CNET logo Why You Can Trust CNET

Our expert, award-winning staff selects the products we cover and rigorously researches and tests our top picks. If you buy through our links, we may get a commission. Reviews ethics statement

Five reasons it's time to start using a GPS bike computer

A smartphone can only do so much; here is why it's time to invest in a bike computer.

Dan Graziano Associate Editor / How To
Dan Graziano is an associate editor for CNET. His work has appeared on BGR, Fox News, Fox Business, and Yahoo News, among other publications. When he isn't tinkering with the latest gadgets and gizmos, he can be found enjoying the sights and sounds of New York City.
Dan Graziano
2 min read
Sarah Tew/CNET

There are two options when it comes to tracking your bike rides. You can use your smartphone and an app like Strava or MapMyRide, or opt for a GPS bike computer, which can cost anywhere from $100 (£80, AU$130) all the way up to $600 (£480, AU$800)

For most commuters or recreational riders, the phone may be the better option. If you're serious about biking exercise and maybe one day competing, though, a GPS bike computer is worth the investment. Here's why:

Better battery life

The No. 1 reason to go with a GPS bike computer is for battery life. A smartphone running a GPS app like Strava or MapMyRide may only last a few hours, whereas many bike computers can get up to 16 hours. Commuters may not have this issue, but you don't want to be out on a 60-mile ride and have your phone die.


Most GPS bike computers carry a water-resistant rating of IPX7 and won't be damaged when used in the rain. Unless you own an iPhone 7 or Samsung Galaxy S7 , which are both water-resistant, it would be safer to ride with a bike computer.

Improved visibility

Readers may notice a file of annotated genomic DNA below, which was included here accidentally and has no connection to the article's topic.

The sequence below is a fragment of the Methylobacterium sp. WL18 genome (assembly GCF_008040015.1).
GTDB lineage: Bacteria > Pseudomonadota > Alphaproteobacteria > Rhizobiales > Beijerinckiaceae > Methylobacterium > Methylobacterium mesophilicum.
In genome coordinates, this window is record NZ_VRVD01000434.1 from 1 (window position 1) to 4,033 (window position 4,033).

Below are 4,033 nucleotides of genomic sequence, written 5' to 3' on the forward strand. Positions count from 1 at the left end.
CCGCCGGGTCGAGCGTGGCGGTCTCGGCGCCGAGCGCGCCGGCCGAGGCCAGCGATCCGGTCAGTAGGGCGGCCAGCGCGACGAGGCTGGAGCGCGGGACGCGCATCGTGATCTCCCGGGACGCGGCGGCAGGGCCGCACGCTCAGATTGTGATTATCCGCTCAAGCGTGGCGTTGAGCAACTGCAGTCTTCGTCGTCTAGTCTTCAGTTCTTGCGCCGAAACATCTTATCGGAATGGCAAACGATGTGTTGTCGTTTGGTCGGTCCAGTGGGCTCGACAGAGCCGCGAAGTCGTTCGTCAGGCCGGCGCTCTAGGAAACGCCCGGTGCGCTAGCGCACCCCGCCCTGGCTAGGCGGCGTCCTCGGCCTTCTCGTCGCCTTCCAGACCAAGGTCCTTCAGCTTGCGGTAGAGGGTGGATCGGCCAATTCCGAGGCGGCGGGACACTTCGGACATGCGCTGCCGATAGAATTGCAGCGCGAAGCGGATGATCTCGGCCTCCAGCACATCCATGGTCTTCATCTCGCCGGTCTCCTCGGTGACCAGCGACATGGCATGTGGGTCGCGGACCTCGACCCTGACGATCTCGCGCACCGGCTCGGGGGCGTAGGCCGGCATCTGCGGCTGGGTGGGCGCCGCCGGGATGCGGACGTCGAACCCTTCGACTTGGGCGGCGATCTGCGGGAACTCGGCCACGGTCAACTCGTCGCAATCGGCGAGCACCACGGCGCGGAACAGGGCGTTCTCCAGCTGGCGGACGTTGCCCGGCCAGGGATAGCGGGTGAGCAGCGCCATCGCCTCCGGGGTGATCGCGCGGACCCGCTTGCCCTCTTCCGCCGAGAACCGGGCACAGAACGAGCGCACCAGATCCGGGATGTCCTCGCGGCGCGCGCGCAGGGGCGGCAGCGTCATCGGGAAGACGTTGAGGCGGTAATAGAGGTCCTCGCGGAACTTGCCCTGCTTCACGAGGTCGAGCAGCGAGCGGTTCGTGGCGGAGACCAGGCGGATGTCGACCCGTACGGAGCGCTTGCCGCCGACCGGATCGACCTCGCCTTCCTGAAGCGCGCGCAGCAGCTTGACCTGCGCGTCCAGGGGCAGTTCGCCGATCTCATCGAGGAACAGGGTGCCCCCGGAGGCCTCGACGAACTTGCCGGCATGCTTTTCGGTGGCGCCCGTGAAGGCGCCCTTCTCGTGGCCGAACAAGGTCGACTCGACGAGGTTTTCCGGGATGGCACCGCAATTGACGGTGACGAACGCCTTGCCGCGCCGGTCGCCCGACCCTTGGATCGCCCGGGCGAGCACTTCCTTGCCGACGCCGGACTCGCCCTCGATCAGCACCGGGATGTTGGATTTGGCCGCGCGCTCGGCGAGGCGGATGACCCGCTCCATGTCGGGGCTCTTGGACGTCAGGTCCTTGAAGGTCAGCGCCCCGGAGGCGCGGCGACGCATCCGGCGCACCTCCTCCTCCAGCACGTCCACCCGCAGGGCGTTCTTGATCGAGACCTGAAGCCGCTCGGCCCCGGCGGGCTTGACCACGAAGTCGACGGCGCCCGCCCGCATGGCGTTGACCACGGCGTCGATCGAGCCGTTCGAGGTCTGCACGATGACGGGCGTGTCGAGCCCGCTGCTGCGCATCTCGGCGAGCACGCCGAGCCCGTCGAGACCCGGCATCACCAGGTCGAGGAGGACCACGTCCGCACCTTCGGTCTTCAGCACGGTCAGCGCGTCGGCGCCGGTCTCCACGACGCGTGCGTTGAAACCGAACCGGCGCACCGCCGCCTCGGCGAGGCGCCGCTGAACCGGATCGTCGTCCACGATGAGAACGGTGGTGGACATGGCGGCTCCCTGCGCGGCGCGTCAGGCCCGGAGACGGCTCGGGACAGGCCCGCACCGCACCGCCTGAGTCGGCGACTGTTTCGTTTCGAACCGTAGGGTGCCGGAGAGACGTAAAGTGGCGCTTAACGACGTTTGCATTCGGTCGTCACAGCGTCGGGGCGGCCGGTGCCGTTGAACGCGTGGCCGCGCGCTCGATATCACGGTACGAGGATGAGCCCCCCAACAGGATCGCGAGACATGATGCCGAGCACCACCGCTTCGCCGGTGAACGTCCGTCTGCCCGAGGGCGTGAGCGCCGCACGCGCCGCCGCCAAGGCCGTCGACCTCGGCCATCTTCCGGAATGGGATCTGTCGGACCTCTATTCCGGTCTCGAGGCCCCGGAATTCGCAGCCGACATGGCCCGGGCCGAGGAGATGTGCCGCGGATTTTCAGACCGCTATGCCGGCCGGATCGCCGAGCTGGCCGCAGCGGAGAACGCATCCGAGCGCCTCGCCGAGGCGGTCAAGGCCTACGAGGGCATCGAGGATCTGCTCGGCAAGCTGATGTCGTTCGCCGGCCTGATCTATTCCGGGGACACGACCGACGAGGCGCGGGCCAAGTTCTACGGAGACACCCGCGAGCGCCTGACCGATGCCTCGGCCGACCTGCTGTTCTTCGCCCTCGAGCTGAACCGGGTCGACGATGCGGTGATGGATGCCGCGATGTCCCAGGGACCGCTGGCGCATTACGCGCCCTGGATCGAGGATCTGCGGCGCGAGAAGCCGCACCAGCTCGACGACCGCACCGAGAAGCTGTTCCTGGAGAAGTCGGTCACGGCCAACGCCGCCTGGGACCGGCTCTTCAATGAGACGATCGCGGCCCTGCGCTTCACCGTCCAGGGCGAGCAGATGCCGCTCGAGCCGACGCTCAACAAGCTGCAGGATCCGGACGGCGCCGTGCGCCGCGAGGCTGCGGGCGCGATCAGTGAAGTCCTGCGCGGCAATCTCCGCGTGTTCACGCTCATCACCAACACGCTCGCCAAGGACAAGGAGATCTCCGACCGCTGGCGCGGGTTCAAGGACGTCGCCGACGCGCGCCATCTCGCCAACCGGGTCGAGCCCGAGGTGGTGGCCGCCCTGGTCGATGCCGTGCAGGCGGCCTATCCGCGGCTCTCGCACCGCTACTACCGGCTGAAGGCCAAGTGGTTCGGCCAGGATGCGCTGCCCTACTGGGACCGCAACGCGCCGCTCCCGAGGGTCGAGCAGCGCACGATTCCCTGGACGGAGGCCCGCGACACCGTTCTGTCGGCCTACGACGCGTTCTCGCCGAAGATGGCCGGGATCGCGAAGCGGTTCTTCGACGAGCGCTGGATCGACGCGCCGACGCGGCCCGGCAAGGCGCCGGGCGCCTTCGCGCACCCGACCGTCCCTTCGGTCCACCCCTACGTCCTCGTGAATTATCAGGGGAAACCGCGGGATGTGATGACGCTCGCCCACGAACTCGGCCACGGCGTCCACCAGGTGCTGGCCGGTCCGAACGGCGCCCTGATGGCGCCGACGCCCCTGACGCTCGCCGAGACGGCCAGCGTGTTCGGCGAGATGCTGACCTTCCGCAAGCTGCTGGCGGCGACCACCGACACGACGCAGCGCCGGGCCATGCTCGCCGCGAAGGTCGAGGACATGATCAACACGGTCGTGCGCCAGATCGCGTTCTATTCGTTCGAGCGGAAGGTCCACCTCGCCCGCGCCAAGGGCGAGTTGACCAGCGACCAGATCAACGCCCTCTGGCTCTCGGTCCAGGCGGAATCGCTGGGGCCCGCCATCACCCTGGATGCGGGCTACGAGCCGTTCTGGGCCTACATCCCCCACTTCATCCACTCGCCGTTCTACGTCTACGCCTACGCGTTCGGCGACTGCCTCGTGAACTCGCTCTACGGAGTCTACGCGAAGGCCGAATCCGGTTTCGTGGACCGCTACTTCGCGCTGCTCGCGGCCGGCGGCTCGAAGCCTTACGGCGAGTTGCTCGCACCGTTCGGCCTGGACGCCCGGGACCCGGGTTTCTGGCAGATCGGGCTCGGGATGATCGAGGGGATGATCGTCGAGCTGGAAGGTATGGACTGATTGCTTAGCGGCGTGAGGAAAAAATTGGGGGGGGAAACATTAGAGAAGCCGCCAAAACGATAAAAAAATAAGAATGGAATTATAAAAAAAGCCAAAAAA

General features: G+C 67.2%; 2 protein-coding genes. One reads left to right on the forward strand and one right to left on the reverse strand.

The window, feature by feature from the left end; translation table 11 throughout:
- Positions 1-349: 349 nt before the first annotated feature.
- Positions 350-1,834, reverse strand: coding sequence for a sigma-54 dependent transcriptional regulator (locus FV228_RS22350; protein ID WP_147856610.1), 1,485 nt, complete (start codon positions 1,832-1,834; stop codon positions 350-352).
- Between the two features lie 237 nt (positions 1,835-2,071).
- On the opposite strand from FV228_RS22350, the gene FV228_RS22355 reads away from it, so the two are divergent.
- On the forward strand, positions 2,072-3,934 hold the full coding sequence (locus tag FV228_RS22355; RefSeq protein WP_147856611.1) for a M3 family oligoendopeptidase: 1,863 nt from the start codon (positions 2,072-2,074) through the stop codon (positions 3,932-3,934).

It can be difficult to see the screen on your phone on a sunny day. You won't have this problem with many bike computers. While they may not be as vibrant as your phone, they do a better job of reflecting sunlight.

Access to more accessories

Eventually you will want to purchase more advanced sensors and accessories for your bike. This includes things like cycling power meters, heart-rate chest straps and speed/cadence sensors. Many of these support both Bluetooth and ANT+ to connect with a bike computer, but there are still some that are exclusive to ANT+.

Now here's the problem. While nearly every smartphone on the market supports Bluetooth, only Samsung and Sony incorporate ANT+ into their smartphones. That means you won't be able to use a handful of accessories when using an iPhone (or another phone) over a bike computer.


While high-end GPS bike computers can be quite expensive, there are more affordable models, such as the Polar M450, available for around $150 (£120, AU$319). The M450 is water-resistant and has 16 hours battery life and a great display, although it doesn't include support for ANT+.

Many cheap smartphone bike mounts can be subpar and may not secure your phone correctly. A quality mount, such as the Quad Lock, could cost you between $50 (£40, AU$65) and $100 (£80, AU$130). You would then have to drop another $25 (£20, AU$35) for a water-resistant cover. Even then, there is still a chance your phone becomes dislodged and could shatter. Why even risk it?